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Workplace Safety & Workers’ Rights

Posted by Lara Vitiello on May 23, 2018

workplaceinjuryIn 2016, according to the U.S. Bureaus of Labor Statistics, there were approximately 2.9 million nonfatal workplace injuries and illnesses reported by private industry employers. This translates to a rate of 2.9 cases per 100 full-time equivalent (FTE) workers annually.

As a personal injury lawyers, we do see cases where workers are seriously injured or killed while on the job. However, most workplace accidents and injuries are not catastrophic and don’t make news headlines.  But, that doesn’t diminish the fact that these are real accidents with real injuries.  Oftentimes these types of injuries (ex. soft tissue injuries to the back or neck) have persistent, nagging symptoms that can require extended time off work for doctor visits, surgeries, and physical/occupational therapy.

We’d like to take this opportunity to talk about your rights regarding workplace safety and the steps you should take if you are injured on the job.

What is a workplace accident?

A work accident, workplace accident, occupational accident, or accident at work is a discrete occurrence in the course of work leading to physical or mental occupational injury. The phrase “in the course of work” can include work-related accidents happening on company property, off the company’s premises, and can include accidents caused by third parties.

Your right to a safe workplace.

The most important thing to remember is you have the right to a safe workplace. The Occupational Safety and Health Act of 1970 (OSH Act) was passed to prevent workers from being killed or seriously harmed at work. The law requires employers to provide their employees with working conditions that are free of known dangers.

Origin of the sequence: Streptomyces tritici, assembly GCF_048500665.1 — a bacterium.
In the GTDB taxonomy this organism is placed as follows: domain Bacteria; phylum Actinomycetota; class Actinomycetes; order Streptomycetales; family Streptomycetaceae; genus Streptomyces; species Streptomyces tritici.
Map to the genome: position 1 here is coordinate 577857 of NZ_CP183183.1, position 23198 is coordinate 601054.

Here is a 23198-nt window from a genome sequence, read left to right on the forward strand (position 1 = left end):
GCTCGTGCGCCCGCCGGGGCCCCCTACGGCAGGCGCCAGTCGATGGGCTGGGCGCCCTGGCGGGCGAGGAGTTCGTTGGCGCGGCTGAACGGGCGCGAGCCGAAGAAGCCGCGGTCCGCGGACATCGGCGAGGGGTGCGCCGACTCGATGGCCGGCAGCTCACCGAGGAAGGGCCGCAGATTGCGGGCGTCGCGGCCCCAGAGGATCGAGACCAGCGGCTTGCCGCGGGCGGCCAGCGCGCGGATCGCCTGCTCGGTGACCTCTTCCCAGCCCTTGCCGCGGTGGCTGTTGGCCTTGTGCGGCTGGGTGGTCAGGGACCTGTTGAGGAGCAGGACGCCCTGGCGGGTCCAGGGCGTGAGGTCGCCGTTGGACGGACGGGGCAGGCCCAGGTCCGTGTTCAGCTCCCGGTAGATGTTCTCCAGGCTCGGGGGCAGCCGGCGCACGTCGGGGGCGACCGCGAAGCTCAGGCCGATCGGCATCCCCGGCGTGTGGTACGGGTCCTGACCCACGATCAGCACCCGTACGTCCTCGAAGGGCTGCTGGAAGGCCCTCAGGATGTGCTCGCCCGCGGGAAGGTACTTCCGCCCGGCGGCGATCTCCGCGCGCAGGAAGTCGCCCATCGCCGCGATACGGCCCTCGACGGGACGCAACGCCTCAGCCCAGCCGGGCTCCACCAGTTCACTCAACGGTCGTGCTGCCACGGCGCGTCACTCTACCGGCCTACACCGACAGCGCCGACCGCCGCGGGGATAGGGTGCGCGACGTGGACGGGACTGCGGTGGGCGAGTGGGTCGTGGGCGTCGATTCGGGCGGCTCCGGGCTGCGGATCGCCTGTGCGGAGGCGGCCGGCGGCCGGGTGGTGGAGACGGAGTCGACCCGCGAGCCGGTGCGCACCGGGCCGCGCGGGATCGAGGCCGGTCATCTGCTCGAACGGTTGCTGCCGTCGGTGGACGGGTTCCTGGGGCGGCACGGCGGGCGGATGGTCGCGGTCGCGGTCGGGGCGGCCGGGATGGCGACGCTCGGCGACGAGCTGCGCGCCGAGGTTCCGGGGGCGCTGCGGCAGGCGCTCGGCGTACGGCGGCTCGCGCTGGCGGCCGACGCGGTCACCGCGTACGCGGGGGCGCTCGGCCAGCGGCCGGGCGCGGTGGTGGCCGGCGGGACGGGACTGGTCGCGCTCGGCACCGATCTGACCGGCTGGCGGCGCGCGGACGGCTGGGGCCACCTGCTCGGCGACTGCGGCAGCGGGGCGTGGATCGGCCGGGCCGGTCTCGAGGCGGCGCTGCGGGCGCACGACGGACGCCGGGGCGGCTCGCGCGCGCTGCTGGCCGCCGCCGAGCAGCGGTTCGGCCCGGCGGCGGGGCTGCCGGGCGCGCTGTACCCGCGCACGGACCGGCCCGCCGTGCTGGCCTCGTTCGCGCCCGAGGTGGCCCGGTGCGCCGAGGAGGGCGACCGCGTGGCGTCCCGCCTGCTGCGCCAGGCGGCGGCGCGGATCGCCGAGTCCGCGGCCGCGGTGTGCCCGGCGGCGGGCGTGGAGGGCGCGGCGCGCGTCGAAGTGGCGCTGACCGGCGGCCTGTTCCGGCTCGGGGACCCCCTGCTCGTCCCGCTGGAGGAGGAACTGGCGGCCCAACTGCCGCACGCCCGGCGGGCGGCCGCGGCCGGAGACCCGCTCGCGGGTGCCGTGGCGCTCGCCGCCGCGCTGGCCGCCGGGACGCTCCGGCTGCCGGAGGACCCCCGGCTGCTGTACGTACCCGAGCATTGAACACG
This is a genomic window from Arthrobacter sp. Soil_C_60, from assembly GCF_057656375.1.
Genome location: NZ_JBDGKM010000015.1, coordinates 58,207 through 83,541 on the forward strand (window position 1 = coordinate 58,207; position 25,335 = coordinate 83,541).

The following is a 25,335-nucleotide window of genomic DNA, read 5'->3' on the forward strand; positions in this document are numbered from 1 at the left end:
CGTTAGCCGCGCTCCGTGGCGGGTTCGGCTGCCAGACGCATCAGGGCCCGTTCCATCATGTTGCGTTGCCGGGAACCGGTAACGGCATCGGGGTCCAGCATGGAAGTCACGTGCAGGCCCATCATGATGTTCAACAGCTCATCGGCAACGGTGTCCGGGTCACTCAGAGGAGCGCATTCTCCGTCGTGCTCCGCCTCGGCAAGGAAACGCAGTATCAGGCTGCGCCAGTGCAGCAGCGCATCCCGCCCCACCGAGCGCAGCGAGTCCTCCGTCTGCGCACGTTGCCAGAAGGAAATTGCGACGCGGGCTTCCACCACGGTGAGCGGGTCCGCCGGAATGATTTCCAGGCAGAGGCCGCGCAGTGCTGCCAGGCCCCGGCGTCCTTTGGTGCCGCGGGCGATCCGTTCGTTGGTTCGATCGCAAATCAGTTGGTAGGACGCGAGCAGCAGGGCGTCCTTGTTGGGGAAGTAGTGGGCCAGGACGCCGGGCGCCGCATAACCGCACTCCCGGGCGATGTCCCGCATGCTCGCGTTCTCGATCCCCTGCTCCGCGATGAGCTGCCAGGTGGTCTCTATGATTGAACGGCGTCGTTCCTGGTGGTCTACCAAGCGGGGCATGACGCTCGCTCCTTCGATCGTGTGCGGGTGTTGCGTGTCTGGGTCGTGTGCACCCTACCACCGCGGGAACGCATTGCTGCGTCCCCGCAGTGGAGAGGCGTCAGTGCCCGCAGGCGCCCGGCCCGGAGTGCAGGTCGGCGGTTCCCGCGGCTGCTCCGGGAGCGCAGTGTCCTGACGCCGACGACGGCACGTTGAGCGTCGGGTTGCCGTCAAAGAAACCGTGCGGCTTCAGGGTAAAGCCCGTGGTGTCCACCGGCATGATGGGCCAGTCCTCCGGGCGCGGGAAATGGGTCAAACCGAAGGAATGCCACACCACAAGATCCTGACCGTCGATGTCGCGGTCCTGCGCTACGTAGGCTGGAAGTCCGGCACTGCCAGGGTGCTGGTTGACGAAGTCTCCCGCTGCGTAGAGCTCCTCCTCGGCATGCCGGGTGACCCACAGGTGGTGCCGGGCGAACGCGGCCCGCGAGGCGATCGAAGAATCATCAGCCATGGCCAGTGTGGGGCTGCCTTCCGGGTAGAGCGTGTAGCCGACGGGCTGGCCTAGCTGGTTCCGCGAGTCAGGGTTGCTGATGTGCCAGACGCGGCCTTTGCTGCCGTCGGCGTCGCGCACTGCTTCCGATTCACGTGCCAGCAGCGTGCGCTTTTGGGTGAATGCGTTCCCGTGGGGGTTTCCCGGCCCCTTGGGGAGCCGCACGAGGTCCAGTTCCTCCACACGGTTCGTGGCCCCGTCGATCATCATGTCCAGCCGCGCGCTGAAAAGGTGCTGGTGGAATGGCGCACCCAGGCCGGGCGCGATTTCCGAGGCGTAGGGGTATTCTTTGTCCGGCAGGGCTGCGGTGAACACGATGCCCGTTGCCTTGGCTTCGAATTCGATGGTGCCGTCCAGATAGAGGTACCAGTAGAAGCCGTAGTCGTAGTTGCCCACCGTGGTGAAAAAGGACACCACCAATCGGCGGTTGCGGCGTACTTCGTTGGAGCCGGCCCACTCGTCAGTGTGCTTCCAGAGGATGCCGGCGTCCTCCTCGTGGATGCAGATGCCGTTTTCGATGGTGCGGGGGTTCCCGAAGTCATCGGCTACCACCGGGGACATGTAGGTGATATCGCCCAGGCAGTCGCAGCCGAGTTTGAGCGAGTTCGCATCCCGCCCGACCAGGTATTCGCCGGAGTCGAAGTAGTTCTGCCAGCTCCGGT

The Act created the Occupational Safety and Health Administration (OSHA), which sets and enforces protective workplace safety and health standards. Workers may file a complaint to have OSHA inspect their workplace if they believe that their employer is not following OSHA standards or if they believe there are serious hazards present.

Workers’ rights under the OSH Act

To help assure a safe and healthful workplace, OSHA provides workers with the right to:

  • Ask OSHA to inspect their workplace;
  • Use their rights under the law without retaliation and discrimination;
  • Receive information and training about hazards, methods to prevent harm, and the OSHA standards that apply to their workplace. The training must be in a language you can understand;
  • Get copies of test results done to find hazards in the workplace;
  • Review records of work-related injuries and illnesses;
  • Get copies of their medical records.

What should I do if I’ve been injured on the job?

  1. Report your injury immediately to your employer or supervisor.
  2. Get medical attention.
  3. Educate yourself regarding Workers’ Compensation benefits.
  4. Speak to an attorney right away if your Workers’ Compensation benefits are denied.

At Casey & Devoti, we know the intricate details of Workers’ Compensation laws in both Missouri and Illinois. We have successfully tried cases for clients whose benefits were denied or cut-off prior to full recovery.  We have the expertise and knowledge to stand up to large insurance companies and fight for the benefits and compensation you deserve.  If you or a loved one has been injured on the job in Missouri or Illinois, please call us for a free initial consultation:  (314) 421-0763.

 

Next Up: Employer’s responsibility under OSH Act and Workers’ Compensation benefits

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